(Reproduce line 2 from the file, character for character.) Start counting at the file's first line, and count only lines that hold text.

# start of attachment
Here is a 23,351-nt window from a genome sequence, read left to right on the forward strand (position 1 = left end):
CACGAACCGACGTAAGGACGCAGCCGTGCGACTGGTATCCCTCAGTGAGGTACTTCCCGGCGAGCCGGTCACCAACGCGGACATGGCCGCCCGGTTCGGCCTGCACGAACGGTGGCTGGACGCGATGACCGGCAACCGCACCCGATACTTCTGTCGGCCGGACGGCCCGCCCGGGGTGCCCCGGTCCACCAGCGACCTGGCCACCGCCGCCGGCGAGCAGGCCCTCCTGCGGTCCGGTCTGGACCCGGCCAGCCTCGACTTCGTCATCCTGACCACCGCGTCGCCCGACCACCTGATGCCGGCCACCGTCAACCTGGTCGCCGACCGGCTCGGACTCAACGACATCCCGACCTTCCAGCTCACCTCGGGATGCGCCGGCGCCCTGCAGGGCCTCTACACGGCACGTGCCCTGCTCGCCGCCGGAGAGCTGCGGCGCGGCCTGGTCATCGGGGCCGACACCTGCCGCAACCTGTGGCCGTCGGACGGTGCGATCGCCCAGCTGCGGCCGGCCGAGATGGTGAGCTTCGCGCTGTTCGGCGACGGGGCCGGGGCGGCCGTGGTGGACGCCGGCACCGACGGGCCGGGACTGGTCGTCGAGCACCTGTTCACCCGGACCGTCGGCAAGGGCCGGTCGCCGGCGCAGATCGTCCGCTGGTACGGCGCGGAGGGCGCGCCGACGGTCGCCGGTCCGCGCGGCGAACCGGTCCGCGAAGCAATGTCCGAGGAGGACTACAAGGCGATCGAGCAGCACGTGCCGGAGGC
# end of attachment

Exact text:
CACGAACCGACGTAAGGACGCAGCCGTGCGACTGGTATCCCTCAGTGAGGTACTTCCCGGCGAGCCGGTCACCAACGCGGACATGGCCGCCCGGTTCGGCCTGCACGAACGGTGGCTGGACGCGATGACCGGCAACCGCACCCGATACTTCTGTCGGCCGGACGGCCCGCCCGGGGTGCCCCGGTCCACCAGCGACCTGGCCACCGCCGCCGGCGAGCAGGCCCTCCTGCGGTCCGGTCTGGACCCGGCCAGCCTCGACTTCGTCATCCTGACCACCGCGTCGCCCGACCACCTGATGCCGGCCACCGTCAACCTGGTCGCCGACCGGCTCGGACTCAACGACATCCCGACCTTCCAGCTCACCTCGGGATGCGCCGGCGCCCTGCAGGGCCTCTACACGGCACGTGCCCTGCTCGCCGCCGGAGAGCTGCGGCGCGGCCTGGTCATCGGGGCCGACACCTGCCGCAACCTGTGGCCGTCGGACGGTGCGATCGCCCAGCTGCGGCCGGCCGAGATGGTGAGCTTCGCGCTGTTCGGCGACGGGGCCGGGGCGGCCGTGGTGGACGCCGGCACCGACGGGCCGGGACTGGTCGTCGAGCACCTGTTCACCCGGACCGTCGGCAAGGGCCGGTCGCCGGCGCAGATCGTCCGCTGGTACGGCGCGGAGGGCGCGCCGACGGTCGCCGGTCCGCGCGGCGAACCGGTCCGCGAAGCAATGTCCGAGGAGGACTACAAGGCGATCGAGCAGCACGTGCCGGAGGC